Flash Cards

Flash Cards - Venus of Willendorf, from Willendorf,...

Info iconThis preview shows pages 1–4. Sign up to view the full content.

View Full Document Right Arrow Icon
Venus of Willendorf, from Willendorf, Austria, c.25000-21000 B.C. Limestone 4 3/8 inch.(11.5 cm) high. Naturhistorisches Museum, Vienna Paleolithic sculpture Monumental object with a sense of organic form The rhythmic arrangement of bulbous oval shapes emphasize the head, breasts, torso, and thighs. Large elements in relation to the whole Facial features, neck, and lower legs virtually eliminated Arms, resting on the breasts, undeveloped, hardly noticeable Emphasizing parts of the body related to reproduction and nursing. Sculpture in the round Comparison of the front with the side and back shows more attention lavished in the front. Frontality is characteristic of much religious art in later cultures, the combination of frontality and symbolic exaggeration represented a fertility goddess. Red pigment associated with childbirth. Cultural preoccupation with fertility, on which the survival of the species depended.
Background image of page 1

Info iconThis preview has intentionally blurred sections. Sign up to view the full version.

View Full DocumentRight Arrow Icon
Hall of Running Bulls, Lascaux, Dordogne, France, c.15000-13000 B.C. Paint on limestone rock, individual bulls 13-16 ft. (3.96-4.88 m) long. Note that the white bulls are superimposed over other animals. Cave artists did not always cover up previous representations before adding new ones. A reflection of the importance of hunting. Animals depicted do not coincide with those most hunted, suggesting that these images had other meanings as well. Painted with earth-colored pigments-brown, black, yellow, and red. pigments from ocher, hematite, and manganese and applied to the natural white limestone surfaces of the walls. Drawing an outline and filling it with pigment. Stored in hollow bones plugged at one end, bones used to blow the pigment onto the walls. Capture the essence of certain species by slightly exaggerating characteristic features. Diagonal planes impress they are going uphill.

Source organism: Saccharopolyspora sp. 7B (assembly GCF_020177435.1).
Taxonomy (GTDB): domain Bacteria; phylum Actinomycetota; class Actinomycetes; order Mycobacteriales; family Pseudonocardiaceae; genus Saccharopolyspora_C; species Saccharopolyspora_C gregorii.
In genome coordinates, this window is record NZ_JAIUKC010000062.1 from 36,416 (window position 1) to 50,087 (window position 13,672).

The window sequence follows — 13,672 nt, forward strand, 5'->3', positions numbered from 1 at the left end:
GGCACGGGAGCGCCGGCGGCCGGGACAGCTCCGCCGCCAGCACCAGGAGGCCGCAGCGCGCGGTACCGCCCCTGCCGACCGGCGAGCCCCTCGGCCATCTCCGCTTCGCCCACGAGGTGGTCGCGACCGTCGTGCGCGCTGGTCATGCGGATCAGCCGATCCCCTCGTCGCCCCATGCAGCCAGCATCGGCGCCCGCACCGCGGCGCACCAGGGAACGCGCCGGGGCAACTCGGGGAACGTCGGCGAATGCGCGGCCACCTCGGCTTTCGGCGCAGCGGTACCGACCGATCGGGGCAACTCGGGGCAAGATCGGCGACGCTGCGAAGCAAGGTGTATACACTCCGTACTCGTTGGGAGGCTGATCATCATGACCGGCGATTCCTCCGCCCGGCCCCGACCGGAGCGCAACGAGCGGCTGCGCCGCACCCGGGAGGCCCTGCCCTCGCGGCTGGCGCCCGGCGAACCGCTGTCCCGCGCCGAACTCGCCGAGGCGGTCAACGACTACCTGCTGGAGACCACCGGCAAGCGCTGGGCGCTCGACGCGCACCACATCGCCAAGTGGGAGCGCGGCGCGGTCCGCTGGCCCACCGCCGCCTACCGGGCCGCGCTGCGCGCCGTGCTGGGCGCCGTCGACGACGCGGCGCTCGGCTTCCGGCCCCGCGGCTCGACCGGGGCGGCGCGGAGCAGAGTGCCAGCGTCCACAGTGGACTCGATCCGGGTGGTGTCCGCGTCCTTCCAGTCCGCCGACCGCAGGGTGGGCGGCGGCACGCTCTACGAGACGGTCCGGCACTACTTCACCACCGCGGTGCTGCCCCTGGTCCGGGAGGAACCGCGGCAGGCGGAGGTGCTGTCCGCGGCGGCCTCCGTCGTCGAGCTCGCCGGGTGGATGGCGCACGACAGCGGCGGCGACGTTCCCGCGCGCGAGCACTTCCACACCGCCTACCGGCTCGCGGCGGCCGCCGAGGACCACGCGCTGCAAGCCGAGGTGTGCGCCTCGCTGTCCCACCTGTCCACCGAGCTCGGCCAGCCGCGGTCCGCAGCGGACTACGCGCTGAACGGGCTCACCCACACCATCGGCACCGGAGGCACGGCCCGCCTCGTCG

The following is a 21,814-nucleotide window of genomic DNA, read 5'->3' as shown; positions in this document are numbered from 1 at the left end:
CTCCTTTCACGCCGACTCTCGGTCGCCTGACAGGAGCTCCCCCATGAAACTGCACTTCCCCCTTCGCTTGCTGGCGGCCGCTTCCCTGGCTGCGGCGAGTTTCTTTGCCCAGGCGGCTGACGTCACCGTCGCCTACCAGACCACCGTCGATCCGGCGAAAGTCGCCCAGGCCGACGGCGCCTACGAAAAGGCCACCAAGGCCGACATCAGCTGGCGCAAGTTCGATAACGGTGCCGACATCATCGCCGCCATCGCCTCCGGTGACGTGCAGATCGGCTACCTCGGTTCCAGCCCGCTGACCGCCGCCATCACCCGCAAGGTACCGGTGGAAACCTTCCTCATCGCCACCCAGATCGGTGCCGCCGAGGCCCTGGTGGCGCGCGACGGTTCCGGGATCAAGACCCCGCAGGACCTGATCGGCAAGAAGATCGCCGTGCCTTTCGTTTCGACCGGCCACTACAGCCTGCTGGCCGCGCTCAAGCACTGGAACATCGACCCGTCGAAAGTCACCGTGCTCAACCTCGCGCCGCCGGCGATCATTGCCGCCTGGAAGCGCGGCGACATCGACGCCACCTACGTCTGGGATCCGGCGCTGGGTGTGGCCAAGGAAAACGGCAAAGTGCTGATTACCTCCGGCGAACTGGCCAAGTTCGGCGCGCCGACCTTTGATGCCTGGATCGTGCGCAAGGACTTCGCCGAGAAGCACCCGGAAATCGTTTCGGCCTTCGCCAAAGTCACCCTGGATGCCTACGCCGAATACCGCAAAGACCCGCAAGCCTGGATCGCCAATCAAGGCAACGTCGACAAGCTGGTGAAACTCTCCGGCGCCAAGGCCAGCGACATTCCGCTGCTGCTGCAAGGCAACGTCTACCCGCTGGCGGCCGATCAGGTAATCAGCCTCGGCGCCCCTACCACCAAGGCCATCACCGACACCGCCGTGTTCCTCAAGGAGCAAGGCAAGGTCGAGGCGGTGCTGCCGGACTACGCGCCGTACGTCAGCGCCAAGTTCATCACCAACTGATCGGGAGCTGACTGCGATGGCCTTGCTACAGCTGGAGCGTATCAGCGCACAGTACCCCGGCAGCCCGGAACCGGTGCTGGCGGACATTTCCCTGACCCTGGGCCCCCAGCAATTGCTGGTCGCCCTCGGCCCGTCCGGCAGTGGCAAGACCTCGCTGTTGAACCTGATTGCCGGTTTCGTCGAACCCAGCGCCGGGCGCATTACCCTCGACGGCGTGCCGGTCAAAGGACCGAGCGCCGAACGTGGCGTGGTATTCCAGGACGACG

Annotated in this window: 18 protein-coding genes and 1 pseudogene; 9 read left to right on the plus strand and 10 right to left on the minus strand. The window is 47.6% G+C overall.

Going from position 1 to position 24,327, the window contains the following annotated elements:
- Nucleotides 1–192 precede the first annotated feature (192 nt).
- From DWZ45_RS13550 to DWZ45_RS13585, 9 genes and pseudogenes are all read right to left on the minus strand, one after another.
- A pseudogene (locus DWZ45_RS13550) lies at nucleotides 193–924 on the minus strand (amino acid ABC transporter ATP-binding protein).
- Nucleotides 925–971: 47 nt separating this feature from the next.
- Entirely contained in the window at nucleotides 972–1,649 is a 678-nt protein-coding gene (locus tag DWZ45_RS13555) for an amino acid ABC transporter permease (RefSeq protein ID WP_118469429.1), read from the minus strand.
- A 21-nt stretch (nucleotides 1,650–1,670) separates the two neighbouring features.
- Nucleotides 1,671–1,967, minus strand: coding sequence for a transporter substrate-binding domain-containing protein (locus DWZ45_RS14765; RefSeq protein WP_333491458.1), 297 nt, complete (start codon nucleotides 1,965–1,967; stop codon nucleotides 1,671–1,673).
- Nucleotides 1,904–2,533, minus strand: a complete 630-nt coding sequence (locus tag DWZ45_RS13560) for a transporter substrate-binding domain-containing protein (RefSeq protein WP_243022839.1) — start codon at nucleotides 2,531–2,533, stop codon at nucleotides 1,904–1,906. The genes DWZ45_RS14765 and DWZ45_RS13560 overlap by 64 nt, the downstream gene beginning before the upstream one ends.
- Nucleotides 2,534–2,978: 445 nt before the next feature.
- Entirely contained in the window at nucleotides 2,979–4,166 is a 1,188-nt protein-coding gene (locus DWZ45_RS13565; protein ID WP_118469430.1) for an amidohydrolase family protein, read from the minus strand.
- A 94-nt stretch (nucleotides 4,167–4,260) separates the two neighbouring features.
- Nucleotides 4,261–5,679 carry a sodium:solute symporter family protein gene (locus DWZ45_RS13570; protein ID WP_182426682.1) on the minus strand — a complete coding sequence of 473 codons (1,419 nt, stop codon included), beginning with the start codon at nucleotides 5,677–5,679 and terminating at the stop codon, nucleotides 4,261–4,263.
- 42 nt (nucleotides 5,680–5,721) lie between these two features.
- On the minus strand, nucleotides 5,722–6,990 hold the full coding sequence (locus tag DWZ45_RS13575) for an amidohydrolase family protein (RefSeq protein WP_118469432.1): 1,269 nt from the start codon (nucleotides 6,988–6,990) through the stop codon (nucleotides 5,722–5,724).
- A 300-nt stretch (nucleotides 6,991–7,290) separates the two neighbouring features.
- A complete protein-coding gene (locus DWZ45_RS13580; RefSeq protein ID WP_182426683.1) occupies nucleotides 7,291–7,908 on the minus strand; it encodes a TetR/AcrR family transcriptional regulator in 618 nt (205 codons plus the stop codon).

Background image of page 2
Group of statue from the Abu Temple at Tell Asmar,c. 2700-2500 B.C. Limestone, alabaster, and gypsum, tallest figure approx. 30 in.(76.3 cm) high.Iraq Museum, Baghdad, and Oriental Institute, University of Chicago. Early Dynastic Period. Tell Asmar: a Sumerian site about 50 miles northeast of modern Baghdad, in Iraq. Not known whether originally a unified group, but most hold a cup. Men tend to wear less above the waist than women (in this case, the bare-chested men wear skirts, and the women wear robes over one shoulder). Pale stone with their features emphasized in black pitch. Eyes are shells, pupils are inlaid with black limestone. The largest thought to represent an important person dedicating himself to the god Abu. All represent worshipers of varying status, the size was decide by the amount of money its donor paid for it. Rendered with so-call hierarchical proportions, a convention equating size with status. Cylindrical, reflecting the Mesopotamian preference of rounded sculpture shapes.
Background image of page 3

Info iconThis preview has intentionally blurred sections. Sign up to view the full version.

View Full DocumentRight Arrow Icon
Image of page 4
This is the end of the preview. Sign up to access the rest of the document.

This note was uploaded on 08/24/2010 for the course TRAD 104 taught by Professor Freeble during the Fall '08 term at Arizona.

Page1 / 16

Flash Cards - Venus of Willendorf, from Willendorf,...

This preview shows document pages 1 - 4. Sign up to view the full document.

View Full Document Right Arrow Icon
Ask a homework question - tutors are online